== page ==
Rarotonga, 2010

Simon's Megalomaniacal Legal Resources


ADMINISTRATIVE LAW | SPPA / Fairness (Administrative)

home / about / Democracy, Law and Duty / testimonials / Conditions of Use

Civil and Administrative
Litigation Opinions
for Self-Reppers


Insolvency - BIA - Litigation Stay

. Hutchingame Growth Capital Corporation v. Independent Electricity System Operator

In Hutchingame Growth Capital Corporation v. Independent Electricity System Operator (Ont CA, 2020) the Court of Appeal considered contractual and bankruptcy disputes between an intended electricity generator and the Independent Electricity System Operator (“IESO”), which is the successor to the Ontario Power Authority. One issue was whether the standard contract between the generator and the IESO terminated on the generator's bankruptcy (as the contract held), in light of s.69.3 of the BIA as the appellant argued:
[32] Section 69.3 of the Bankruptcy and Insolvency Act provides:69.3(1) Subject to subsections (1.1) and (2) and sections 69.4 and 69.5, on the bankruptcy of any debtor, no creditor has any remedy against the debtor or the debtor’s property, or shall commence or continue any action, execution or other proceedings, for the recovery of a claim provable in bankruptcy.

[33] The trial judge rejected HGC’s argument that the automatic termination in the RESOP Contract violated the automatic stay imposed by s. 69.3 of the Bankruptcy and Insolvency Act. He noted that the stay only prevents creditors from pursuing claims against the insolvent person: at para. 105.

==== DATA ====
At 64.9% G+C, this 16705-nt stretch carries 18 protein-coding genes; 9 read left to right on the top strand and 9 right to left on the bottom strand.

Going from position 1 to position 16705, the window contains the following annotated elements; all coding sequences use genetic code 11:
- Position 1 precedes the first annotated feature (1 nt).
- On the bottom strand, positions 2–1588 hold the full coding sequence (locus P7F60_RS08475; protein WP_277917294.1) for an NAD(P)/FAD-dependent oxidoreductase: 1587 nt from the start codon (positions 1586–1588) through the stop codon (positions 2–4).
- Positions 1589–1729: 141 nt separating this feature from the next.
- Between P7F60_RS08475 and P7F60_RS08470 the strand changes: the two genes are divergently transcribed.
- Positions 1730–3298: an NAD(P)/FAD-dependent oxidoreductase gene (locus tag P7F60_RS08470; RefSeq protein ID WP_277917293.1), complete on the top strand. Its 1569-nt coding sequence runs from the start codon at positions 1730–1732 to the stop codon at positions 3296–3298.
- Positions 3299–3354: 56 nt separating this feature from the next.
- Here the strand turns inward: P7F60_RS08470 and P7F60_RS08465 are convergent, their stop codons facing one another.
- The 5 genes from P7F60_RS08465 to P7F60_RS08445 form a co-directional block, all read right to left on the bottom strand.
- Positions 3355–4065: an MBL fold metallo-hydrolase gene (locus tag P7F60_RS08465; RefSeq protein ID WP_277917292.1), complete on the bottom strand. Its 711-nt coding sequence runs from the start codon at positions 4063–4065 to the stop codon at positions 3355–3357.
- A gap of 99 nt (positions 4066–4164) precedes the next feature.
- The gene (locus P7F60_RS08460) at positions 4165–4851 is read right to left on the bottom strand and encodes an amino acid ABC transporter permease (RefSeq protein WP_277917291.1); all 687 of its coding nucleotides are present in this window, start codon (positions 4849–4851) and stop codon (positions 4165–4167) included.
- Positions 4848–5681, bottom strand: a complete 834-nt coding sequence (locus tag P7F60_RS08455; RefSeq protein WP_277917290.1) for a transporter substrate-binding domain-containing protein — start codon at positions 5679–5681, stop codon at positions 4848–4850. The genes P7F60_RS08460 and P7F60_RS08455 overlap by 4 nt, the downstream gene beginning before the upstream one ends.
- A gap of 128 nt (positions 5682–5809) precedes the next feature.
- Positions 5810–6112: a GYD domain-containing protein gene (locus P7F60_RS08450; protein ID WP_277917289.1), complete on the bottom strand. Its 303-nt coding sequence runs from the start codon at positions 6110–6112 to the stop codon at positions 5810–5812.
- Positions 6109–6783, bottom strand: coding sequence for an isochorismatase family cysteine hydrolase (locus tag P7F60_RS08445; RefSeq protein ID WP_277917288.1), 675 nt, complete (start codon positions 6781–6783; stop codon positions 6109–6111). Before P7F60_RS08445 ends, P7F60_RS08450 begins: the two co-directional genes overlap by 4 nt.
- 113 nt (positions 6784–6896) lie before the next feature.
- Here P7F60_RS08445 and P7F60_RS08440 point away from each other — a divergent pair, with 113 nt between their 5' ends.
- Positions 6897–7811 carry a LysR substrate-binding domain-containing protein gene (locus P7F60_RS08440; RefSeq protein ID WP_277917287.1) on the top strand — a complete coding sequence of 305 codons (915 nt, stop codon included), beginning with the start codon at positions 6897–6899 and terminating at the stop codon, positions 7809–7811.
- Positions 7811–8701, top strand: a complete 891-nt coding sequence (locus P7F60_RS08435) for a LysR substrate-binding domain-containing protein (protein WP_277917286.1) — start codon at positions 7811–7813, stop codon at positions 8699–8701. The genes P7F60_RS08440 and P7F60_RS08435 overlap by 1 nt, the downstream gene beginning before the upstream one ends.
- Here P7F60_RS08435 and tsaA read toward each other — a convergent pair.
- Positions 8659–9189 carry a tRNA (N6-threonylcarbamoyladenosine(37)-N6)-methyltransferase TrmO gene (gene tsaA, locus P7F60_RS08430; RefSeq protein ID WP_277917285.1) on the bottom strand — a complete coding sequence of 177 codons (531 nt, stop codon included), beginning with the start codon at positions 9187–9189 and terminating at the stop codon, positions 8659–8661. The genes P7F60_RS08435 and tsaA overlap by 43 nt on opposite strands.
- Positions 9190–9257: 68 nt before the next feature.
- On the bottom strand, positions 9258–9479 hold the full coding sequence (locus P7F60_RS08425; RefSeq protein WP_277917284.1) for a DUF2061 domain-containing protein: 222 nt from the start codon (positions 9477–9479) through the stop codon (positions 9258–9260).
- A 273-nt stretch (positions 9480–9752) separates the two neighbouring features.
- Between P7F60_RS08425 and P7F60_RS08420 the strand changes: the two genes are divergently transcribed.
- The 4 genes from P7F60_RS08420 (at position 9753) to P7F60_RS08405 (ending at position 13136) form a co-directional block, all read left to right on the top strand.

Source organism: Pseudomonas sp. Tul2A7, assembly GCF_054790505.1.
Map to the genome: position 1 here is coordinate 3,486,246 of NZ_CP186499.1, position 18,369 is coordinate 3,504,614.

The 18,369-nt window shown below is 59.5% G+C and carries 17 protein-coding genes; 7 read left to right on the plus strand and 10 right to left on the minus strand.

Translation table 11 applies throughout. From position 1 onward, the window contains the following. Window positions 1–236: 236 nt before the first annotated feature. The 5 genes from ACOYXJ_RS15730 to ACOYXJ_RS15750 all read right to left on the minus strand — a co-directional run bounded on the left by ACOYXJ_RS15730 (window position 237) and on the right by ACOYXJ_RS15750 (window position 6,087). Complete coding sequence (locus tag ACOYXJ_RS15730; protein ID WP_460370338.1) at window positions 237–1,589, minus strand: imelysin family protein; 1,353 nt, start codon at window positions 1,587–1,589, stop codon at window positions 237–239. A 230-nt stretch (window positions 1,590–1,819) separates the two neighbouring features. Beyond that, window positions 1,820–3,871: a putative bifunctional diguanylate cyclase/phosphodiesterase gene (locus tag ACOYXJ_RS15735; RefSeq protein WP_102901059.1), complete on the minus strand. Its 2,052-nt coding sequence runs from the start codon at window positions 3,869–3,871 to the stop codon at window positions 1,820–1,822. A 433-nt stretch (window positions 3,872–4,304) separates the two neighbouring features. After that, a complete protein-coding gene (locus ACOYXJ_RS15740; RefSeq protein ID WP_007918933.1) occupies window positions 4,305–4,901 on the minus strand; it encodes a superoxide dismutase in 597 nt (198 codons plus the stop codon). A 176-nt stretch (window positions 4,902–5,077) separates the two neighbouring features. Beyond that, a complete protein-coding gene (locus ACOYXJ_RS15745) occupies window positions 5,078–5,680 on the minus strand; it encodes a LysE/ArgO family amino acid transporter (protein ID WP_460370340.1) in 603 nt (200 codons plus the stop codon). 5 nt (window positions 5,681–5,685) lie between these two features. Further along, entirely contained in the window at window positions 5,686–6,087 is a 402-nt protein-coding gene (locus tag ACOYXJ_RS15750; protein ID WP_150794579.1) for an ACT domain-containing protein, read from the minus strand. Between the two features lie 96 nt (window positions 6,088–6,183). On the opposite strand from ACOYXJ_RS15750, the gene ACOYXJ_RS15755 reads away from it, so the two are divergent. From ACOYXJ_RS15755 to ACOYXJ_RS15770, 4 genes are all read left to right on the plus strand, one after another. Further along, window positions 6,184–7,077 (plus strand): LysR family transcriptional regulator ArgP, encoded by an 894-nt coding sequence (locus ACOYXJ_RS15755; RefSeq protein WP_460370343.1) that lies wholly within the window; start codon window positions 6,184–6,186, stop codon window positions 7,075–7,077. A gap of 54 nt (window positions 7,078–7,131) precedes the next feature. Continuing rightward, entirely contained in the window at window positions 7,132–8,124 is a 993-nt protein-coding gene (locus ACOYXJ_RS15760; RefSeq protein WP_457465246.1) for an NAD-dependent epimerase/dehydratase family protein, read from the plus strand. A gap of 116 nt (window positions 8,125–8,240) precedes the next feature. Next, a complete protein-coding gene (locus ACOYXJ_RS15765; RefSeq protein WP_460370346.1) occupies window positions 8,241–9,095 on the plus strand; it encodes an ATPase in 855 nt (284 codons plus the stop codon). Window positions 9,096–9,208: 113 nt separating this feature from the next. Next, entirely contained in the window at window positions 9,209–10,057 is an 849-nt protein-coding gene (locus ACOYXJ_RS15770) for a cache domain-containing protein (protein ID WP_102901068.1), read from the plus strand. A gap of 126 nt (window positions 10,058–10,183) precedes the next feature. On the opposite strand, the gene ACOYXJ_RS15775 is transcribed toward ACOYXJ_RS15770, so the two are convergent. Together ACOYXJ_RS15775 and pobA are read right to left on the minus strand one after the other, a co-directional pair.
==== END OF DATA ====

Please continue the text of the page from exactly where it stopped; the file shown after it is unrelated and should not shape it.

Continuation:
[34] HGC argues that because the IESO was a creditor of Greenview Power, s. 69.3(1) stayed “any remedial action by [the] IESO to terminate the RESOP Contract.” On this argument, once the stay was in place, the IESO was required to move in bankruptcy court to lift the stay and to provide the written notice to commence the 30-day cure period “that it was required to provide” under the Waiver and Amendment Agreement; or, alternatively, to move in bankruptcy court to appeal or amend the vesting order. But the true reason for HGC’s approach to the stay issue is found in its assertion: “Had [the] IESO taken any of these steps, the matter could have been put before a bankruptcy court and the anti-deprivation rule considered.”

[35] Professor Roderick J. Wood explains: “the automatic stay of proceedings in bankruptcy has never been interpreted as preventing the exercise of [the] right” of “a contracting party [to] terminat[e] an agreement between it and the debtor”: Bankruptcy and Insolvency Law, 2nd ed. (Toronto: Irwin Law Inc., 2015) at p. 167. He notes that the presence of express provisions having that effect in proceedings under the Companies’ Creditors Arrangement Act, R.S.C. 1985, c. C-36 and in the restructuring provisions of the Bankruptcy and Insolvency Act “supports the view that the automatic stay of proceedings was not intended to extend to the termination of executory contracts, since the provision would not be needed otherwise”: at p. 167.

[36] Professor Wood’s logic is persuasive, especially in the absence of any contrary authority. I agree with the trial judge that s. 69.3 of the Bankruptcy and Insolvency Act did not invalidate the termination provision in the RESOP Contract. ...


The author has waived all copyright and related or neighboring rights to this Isthatlegal.ca webpage.

Last modified: 10-01-23
By: admin